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Absurdly Redacted Trump Raid Affidavit Debunks ‘Trust The System’ Talking Points

When an administration targets opponents and then pretends a blacked-out document is ‘accountability,’ you can’t just ‘trust the system.’

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The ridiculously blacked-out affidavit “justifying” the FBI’s Mar-a-Lago raid should make it obvious to anyone still making the “trust the process” argument (here’s looking at you, Mike Pence) that the Biden DOJ is making a mockery of the justice system.

In case it wasn’t enough of a giant middle finger to American voters to conduct a surprise raid on the private home of a former president they elected and may want to elect again, the DOJ and FBI saw no need to explain why agents descended on the home of the current president’s former opponent (or why such dramatic measures were required for potential violations of public records law, violations that have been treated with kid gloves in the past). Instead, upon order from the same magistrate judge who approved the raid, federal law enforcement smugly allowed an affidavit to be unsealed that was littered with redactions. Even the document ostensibly justifying the redactions was (surprise!) largely redacted.

A few of the lines that weren’t blacked out indicated that the raid was spurred by “a CBS News article that a truck was present at Mar-a-Lago in the final days of [Trump’s] presidency,” as my colleague Tristan Justice summarized, and that “the investigation began” because of a gripe from a National Archives bureaucrat. The affidavit boastfully claims to have “probable cause to believe that the locations to be searched at the PREMISES contain evidence, contraband, fruits of crime, or other items illegally possessed,” but the unredacted text provides no indication of criminal intent.

The “trust the process” argument for the Mar-a-Lago raid relied upon the process providing accountability, forcing the Justice Department to justify its unprecedented actions toward a political foe of the agency. To “trust the process” was to assume that unsealing the affidavit would offer some answers and would show that, yes, 30 federal agents really did need to spend nine hours looking for every document that ever crossed Trump’s desk as president.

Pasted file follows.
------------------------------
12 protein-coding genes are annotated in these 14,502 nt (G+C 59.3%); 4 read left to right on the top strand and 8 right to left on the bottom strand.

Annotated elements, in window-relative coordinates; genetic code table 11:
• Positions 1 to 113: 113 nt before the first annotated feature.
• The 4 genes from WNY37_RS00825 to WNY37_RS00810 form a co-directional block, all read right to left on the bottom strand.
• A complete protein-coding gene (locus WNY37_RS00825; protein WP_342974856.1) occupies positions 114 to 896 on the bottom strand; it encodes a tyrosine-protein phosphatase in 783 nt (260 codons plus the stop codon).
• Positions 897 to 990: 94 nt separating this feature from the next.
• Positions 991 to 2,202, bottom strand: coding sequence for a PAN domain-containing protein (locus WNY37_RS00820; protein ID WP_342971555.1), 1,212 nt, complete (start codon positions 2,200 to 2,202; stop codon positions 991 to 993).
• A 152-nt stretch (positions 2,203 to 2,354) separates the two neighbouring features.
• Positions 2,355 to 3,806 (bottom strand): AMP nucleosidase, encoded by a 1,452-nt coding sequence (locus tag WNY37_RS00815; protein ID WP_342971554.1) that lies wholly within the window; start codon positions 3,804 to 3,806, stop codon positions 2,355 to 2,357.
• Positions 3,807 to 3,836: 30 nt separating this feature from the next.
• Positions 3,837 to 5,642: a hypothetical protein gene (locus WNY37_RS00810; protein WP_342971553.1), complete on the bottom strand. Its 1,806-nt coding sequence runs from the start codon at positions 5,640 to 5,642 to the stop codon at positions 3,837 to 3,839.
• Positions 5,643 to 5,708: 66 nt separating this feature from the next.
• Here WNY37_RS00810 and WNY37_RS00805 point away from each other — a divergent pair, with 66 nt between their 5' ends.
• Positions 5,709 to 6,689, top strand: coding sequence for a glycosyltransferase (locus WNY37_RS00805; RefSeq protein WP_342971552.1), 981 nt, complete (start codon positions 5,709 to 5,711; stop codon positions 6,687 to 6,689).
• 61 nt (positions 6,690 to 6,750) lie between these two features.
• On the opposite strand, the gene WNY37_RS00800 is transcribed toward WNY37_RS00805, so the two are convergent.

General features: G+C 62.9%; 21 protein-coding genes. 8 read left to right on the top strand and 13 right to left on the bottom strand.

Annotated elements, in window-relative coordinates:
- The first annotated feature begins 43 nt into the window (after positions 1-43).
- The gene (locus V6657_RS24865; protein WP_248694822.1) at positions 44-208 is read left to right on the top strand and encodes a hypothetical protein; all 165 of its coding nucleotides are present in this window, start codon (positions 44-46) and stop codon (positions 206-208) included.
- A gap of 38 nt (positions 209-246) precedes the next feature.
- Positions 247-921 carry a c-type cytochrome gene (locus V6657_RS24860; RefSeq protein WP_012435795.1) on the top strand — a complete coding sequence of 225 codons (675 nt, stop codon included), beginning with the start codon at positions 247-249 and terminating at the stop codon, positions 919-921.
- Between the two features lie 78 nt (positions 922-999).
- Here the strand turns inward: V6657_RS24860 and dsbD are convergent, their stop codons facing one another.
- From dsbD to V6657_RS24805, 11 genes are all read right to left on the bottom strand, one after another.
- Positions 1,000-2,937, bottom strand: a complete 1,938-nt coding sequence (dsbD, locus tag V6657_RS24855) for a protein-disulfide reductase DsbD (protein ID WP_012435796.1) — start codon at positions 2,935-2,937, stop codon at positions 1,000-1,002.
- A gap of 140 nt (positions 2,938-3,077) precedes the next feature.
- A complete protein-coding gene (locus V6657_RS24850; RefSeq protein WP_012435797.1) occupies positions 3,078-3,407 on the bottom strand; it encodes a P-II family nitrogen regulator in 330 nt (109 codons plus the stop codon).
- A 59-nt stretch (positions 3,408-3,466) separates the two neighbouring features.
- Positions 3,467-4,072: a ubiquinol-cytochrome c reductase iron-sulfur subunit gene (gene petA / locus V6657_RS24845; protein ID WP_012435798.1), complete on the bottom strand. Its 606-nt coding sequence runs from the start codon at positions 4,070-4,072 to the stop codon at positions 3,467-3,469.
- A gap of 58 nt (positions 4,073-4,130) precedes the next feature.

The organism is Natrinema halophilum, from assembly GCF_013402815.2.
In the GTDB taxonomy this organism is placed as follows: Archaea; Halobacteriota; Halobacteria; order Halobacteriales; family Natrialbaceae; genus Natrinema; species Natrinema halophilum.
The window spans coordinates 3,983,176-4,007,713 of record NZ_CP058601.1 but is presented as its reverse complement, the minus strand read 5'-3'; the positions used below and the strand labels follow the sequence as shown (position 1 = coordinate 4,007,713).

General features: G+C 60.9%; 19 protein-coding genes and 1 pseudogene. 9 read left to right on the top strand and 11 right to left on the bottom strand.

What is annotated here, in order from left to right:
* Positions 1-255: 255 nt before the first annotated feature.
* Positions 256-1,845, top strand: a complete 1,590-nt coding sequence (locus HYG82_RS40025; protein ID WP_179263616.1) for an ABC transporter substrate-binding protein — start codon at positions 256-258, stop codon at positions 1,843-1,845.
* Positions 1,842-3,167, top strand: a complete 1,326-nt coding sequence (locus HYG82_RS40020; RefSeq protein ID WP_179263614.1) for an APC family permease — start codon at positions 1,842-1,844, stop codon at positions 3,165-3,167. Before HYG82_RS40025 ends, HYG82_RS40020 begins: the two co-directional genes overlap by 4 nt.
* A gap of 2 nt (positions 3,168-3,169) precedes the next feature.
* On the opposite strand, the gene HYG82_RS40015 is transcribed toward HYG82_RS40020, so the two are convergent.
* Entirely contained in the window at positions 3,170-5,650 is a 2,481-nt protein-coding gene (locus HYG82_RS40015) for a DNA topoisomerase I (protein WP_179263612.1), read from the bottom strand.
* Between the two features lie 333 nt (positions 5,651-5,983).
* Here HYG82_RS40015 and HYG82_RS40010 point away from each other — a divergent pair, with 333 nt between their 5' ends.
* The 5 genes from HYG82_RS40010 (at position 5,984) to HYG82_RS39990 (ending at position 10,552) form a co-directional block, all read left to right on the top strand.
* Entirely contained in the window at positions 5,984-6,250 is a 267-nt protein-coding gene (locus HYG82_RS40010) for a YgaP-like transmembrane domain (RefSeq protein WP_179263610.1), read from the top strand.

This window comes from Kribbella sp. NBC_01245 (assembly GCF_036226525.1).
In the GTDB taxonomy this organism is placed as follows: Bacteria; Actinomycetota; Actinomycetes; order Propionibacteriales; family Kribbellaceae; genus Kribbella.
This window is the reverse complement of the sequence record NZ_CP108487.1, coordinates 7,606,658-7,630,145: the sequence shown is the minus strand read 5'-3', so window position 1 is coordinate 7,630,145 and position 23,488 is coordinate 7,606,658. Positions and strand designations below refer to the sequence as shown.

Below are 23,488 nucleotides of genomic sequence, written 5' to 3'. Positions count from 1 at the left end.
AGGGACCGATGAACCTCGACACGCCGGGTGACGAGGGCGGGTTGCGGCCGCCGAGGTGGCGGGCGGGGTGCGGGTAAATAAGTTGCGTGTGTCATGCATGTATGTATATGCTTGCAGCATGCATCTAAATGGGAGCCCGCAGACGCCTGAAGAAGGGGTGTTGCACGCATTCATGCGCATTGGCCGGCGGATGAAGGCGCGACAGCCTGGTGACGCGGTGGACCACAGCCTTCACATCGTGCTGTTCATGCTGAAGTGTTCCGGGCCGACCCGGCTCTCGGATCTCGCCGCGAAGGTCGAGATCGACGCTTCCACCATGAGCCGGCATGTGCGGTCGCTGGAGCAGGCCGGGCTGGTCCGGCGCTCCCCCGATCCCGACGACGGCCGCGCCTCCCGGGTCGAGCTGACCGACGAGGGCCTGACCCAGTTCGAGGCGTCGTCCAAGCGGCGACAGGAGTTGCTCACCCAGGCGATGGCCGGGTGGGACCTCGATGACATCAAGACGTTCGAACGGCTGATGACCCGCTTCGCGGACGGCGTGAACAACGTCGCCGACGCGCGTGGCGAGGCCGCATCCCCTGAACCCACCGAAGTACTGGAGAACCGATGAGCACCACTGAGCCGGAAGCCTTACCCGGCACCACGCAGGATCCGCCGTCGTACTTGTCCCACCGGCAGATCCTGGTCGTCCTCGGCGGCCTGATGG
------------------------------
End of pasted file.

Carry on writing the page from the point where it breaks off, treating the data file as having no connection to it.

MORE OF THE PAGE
The endless black stripes across nearly every page of the “unsealed” affidavit tell you everything you need to know about how seriously the Justice Department takes that “accountability.” These actions speak far louder than the lip service given to “transparency” here, here, here, or here.

If you thought that accountability would come from unsealing the affidavit, you now know otherwise. If you still think it’s coming in any meaningful way, I have a bridge in Brooklyn to sell you.

Top brass at the FBI and DOJ know that American faith in their agencies is dismally low, with half of voters believing the investigation into the former president is “only intended to prevent him from running for office in 2024.” This distrust is well founded, after the FBI used a debunked dossier to spy on Trump in 2016, colluded with Big Tech to stifle reporting on incriminating revelations about then-candidate Joe Biden’s son Hunter right before the 2020 election, and participated in a laundry list of other corrupt antics.

But what’s telling is that such a bad (and self-inflicted) public image isn’t making the DOJ more careful to appear less politicized. Instead, they’re showing their haughty contempt for voters even more brazenly.

Oh, you don’t like it when an attorney general personally authorizes a raid on the guy who cost him a Supreme Court nomination or when it happens under a president who ran against the target of the raid and could face him again if the White House handlers prop up his medicated body long enough? Too bad, we’re the feds.

One of the many curses of bureaucracy is that “accountability” is often mired in paperwork. It doesn’t take long for bad actors to take advantage of the obvious — that you can get away with nearly anything if your “accountability” is just a report that gets left on someone’s desk and ignored (or if you redact information that could out you as a hack). Even non-malicious people can get used to skirting the rules if they know they’re practically unfireable and that the average American will read the corporate media’s slanted PR but won’t take the time to look at a redacted affidavit.

Clearly, Merrick Garland’s DOJ and FBI know that, and they’re banking on enough Americans being ignorant of the lawless weaponization of federal law enforcement to get away with it. They’re banking on enough people uncritically assuming they can still “trust the system.” But in the sorry state when an administration targets political threats to the regime — and then pretends a blacked-out document is “accountability” — you can’t.


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